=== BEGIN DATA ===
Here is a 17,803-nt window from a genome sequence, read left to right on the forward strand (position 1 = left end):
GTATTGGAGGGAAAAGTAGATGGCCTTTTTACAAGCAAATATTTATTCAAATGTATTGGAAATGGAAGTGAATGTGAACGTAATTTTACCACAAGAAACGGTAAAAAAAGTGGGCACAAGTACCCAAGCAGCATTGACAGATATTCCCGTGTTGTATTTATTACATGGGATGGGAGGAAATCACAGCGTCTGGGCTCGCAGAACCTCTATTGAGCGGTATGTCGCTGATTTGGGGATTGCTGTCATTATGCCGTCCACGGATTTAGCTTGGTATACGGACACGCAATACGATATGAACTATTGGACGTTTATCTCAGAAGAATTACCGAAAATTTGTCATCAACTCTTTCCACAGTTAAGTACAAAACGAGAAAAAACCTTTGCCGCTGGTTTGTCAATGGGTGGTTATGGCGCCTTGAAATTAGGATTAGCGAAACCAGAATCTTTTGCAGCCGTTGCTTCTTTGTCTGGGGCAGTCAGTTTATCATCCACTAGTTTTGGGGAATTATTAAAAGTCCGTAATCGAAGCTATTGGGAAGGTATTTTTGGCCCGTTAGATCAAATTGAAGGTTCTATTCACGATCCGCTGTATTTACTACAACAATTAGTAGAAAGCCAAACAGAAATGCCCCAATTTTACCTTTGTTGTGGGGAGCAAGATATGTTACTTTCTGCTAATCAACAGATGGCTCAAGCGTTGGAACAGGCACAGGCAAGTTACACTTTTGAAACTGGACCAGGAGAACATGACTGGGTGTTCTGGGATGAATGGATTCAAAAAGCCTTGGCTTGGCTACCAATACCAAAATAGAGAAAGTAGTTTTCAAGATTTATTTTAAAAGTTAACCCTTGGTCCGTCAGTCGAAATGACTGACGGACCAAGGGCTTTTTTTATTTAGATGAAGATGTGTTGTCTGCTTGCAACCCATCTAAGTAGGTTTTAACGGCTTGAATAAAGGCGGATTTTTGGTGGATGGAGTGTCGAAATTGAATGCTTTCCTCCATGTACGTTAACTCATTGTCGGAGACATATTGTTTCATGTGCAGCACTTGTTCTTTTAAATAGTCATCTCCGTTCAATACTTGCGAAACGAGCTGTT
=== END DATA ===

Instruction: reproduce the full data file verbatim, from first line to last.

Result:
Here is a 17,803-nt window from a genome sequence, read left to right on the forward strand (position 1 = left end):
GTATTGGAGGGAAAAGTAGATGGCCTTTTTACAAGCAAATATTTATTCAAATGTATTGGAAATGGAAGTGAATGTGAACGTAATTTTACCACAAGAAACGGTAAAAAAAGTGGGCACAAGTACCCAAGCAGCATTGACAGATATTCCCGTGTTGTATTTATTACATGGGATGGGAGGAAATCACAGCGTCTGGGCTCGCAGAACCTCTATTGAGCGGTATGTCGCTGATTTGGGGATTGCTGTCATTATGCCGTCCACGGATTTAGCTTGGTATACGGACACGCAATACGATATGAACTATTGGACGTTTATCTCAGAAGAATTACCGAAAATTTGTCATCAACTCTTTCCACAGTTAAGTACAAAACGAGAAAAAACCTTTGCCGCTGGTTTGTCAATGGGTGGTTATGGCGCCTTGAAATTAGGATTAGCGAAACCAGAATCTTTTGCAGCCGTTGCTTCTTTGTCTGGGGCAGTCAGTTTATCATCCACTAGTTTTGGGGAATTATTAAAAGTCCGTAATCGAAGCTATTGGGAAGGTATTTTTGGCCCGTTAGATCAAATTGAAGGTTCTATTCACGATCCGCTGTATTTACTACAACAATTAGTAGAAAGCCAAACAGAAATGCCCCAATTTTACCTTTGTTGTGGGGAGCAAGATATGTTACTTTCTGCTAATCAACAGATGGCTCAAGCGTTGGAACAGGCACAGGCAAGTTACACTTTTGAAACTGGACCAGGAGAACATGACTGGGTGTTCTGGGATGAATGGATTCAAAAAGCCTTGGCTTGGCTACCAATACCAAAATAGAGAAAGTAGTTTTCAAGATTTATTTTAAAAGTTAACCCTTGGTCCGTCAGTCGAAATGACTGACGGACCAAGGGCTTTTTTTATTTAGATGAAGATGTGTTGTCTGCTTGCAACCCATCTAAGTAGGTTTTAACGGCTTGAATAAAGGCGGATTTTTGGTGGATGGAGTGTCGAAATTGAATGCTTTCCTCCATGTACGTTAACTCATTGTCGGAGACATATTGTTTCATGTGCAGCACTTGTTCTTTTAAATAGTCATCTCCGTTCAATACTTGCGAAACGAGCTGTT